Illinois man fought the law in Lake County — and won

2012-11-13T00:00:00Z 2012-11-13T21:50:06Z Illinois man fought the law in Lake County — and wonMarc Chase marc.chase@nwi.com, (219) 662-5330 nwitimes.com
November 13, 2012 12:00 am  • 

SCHNEIDER | Don Ray said he never picked a fight with police in this small south Lake County town, but ultimately he won.

And he did it in a fashion that few attempt and even fewer succeed at.

Ray, 57, of Bridgeview, Ill., recently represented himself in a Lake Criminal Court trial, winning an acquittal on a charge of resisting Schneider police officers.

Schneider police, who reportedly pulled over Ray for speeding in September 2011 but never produced radar or filed a speeding charge, did not return multiple Times calls seeking comment on the matter.

Ray said he still wonders why officers pulled him over and approached his vehicle — with guns drawn — in the dark evening hours of Sept. 16, 2011.

What followed were handcuffs painfully tightened down onto wrists still sore from a previous surgery, a search of his truck during which police accused him of having drugs in his truck and the impounding of his Ford F-150 custom-package truck, Ray said.

Ray also spent a weekend in Lake County Jail, during which he claims he was never told why he had been arrested or what charges he faced. Lake County court records show the charge of resisting law enforcement officers was filed Sept. 23, 2011, seven days after his arrest.

On the night of his arrest, Ray, an over-the-road trucker by trade, was driving north on U.S. 41 about 10:30 p.m., on his way home from a trucking safety convention in Kentucky.

In court transcripts of testimony from Ray's Oct. 1, 2012, trial, Schneider police officers Marshal Woodworth and Kevin Knight testified they activated their squad car's police lights and pursued Ray's F-150 after it passed their squad on U.S. 41 near the Huber Sod Farm.

Knight said they gauged that Ray must have been driving about 70 mph in a 60 mph zone, based on the speed of their squad car and that Ray had passed them, according to the transcripts.

The officers claimed Ray didn't immediately slow down or pull over, driving about eight miles into nearby Lowell before pulling over.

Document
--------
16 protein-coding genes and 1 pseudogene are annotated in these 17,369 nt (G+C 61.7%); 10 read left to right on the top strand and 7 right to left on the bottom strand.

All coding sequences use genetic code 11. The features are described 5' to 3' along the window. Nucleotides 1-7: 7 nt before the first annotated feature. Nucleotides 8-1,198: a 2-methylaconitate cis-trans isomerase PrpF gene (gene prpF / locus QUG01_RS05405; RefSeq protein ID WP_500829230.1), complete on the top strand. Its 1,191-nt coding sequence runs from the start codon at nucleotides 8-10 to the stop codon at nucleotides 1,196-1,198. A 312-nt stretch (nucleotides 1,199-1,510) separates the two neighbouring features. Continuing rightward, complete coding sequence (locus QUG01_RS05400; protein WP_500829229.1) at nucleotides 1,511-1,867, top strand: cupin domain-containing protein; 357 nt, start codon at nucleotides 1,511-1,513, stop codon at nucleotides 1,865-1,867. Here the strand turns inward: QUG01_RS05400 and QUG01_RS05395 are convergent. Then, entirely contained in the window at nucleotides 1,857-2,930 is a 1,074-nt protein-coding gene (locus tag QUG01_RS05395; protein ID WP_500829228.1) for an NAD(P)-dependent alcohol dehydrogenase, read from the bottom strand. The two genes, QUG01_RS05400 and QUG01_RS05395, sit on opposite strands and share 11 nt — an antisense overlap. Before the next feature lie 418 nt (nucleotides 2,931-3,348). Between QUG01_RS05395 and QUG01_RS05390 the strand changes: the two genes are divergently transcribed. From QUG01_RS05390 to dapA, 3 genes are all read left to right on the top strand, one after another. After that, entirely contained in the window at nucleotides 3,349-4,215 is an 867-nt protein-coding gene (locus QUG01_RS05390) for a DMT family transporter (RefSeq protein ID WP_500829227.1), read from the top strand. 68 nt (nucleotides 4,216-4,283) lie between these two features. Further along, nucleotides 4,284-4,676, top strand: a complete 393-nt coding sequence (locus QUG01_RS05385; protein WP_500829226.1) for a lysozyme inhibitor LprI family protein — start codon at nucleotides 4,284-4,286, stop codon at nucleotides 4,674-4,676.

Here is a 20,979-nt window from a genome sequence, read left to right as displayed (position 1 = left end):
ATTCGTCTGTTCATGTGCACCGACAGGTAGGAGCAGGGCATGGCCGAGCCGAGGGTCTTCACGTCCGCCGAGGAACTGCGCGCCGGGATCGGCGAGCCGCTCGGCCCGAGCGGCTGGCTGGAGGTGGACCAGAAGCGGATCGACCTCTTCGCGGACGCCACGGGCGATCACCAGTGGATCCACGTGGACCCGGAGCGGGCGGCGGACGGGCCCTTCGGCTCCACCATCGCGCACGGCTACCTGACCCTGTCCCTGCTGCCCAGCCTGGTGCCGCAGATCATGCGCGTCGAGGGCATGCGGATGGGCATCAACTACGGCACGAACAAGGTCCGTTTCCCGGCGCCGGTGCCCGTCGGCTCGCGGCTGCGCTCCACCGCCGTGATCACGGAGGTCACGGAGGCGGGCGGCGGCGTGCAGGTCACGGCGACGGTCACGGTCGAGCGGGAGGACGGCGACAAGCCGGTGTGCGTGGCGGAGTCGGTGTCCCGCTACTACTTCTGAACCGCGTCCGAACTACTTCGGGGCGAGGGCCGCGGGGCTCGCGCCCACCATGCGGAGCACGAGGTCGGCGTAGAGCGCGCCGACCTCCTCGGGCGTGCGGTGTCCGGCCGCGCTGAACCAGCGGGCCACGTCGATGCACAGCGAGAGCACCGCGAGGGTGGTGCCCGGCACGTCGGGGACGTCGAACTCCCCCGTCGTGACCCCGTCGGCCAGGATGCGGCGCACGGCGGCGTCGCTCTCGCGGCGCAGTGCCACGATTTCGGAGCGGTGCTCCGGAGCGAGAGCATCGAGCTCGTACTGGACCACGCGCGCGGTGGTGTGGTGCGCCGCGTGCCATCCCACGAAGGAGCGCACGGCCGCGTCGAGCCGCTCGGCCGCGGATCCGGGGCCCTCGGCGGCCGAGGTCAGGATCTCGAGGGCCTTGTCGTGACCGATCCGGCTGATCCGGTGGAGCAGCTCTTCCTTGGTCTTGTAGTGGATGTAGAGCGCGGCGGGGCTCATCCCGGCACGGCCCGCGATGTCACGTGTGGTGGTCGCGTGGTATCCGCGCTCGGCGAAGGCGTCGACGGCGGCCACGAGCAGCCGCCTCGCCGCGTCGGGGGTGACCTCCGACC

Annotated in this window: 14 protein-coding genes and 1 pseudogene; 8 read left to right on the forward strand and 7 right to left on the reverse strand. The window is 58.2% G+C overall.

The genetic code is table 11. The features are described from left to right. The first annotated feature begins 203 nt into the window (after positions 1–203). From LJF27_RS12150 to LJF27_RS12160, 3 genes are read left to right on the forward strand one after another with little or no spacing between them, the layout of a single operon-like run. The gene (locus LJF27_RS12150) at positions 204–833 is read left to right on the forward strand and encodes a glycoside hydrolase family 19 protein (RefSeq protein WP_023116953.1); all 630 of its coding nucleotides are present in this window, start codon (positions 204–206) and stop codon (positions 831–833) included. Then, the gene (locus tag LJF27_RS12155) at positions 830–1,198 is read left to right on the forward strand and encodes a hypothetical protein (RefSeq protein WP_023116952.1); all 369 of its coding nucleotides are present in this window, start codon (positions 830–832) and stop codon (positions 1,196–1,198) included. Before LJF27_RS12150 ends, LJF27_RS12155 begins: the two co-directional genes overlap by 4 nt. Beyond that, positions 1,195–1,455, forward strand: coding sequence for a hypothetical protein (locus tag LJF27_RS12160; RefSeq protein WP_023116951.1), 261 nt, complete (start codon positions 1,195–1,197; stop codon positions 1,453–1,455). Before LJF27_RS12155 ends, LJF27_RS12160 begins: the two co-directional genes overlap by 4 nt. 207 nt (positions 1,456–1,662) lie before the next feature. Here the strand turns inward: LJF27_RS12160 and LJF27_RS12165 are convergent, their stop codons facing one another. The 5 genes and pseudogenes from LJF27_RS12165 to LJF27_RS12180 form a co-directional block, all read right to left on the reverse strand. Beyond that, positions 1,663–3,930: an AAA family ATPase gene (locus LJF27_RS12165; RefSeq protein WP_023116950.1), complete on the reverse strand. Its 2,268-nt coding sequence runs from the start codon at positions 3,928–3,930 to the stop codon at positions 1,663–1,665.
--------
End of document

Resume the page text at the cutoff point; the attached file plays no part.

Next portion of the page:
Ray claims he kept driving until he found a shoulder he thought was wide enough to safely pull over, noting he was driving on an unfamiliar rural road under extremely dark conditions.

But the officers claimed there were plenty of opportunities for Ray to have pulled over sooner. Knight testified the officers approached Ray's truck with their guns drawn because they considered it a "high-risk" stop, according to the transcript.

Aside from arguing about throwing a set of expensive keys with an automatic starter on the ground as police commanded, Ray claims he was cooperative with police after his stop. That contention is largely supported by the officers' testimony recorded in transcripts, though police claim he was argumentative. Ray said the only argument he gave police was complaints of pain he suffered from the tightening of handcuffs on his sore wrist.

A search of the truck yielded nothing illegal, but it was impounded after Ray was taken to jail that night.

Police alleged that when prompted by the officers to exit his vehicle, Ray got out of the truck with his pants down to his ankles. Ray said he often loosens his pants when driving for comfort and that police exaggerated the incident. He said his pants were fastened before exiting the truck.

Regardless of what exactly happened on the shoulder of U.S. 41, Ray was booked into the Lake County Jail, eventually was able to bond out and was able to retrieve his truck after a couple of days of legal paperwork.

Though he originally retained a Crown Point attorney, he said he eventually opted to read up on legal filings and represent himself, "because I know I didn't do anything wrong. There was nothing they had against me."

Following his Oct. 1 trial last month, Judge Sheila Moss seemed to agree, finding Ray not guilty of the charges in a brief Oct. 2 ruling. Moss offered no analysis of the case in court documents or transcripts and did not return Times calls seeking comment.

Ray, who is black, wonders how much of his ordeal occurred because he was a minority driving through town in a fancy truck.

"If they did this to me, how many other people get treated this way who did nothing wrong?" Ray said. "What happened here is wrong."

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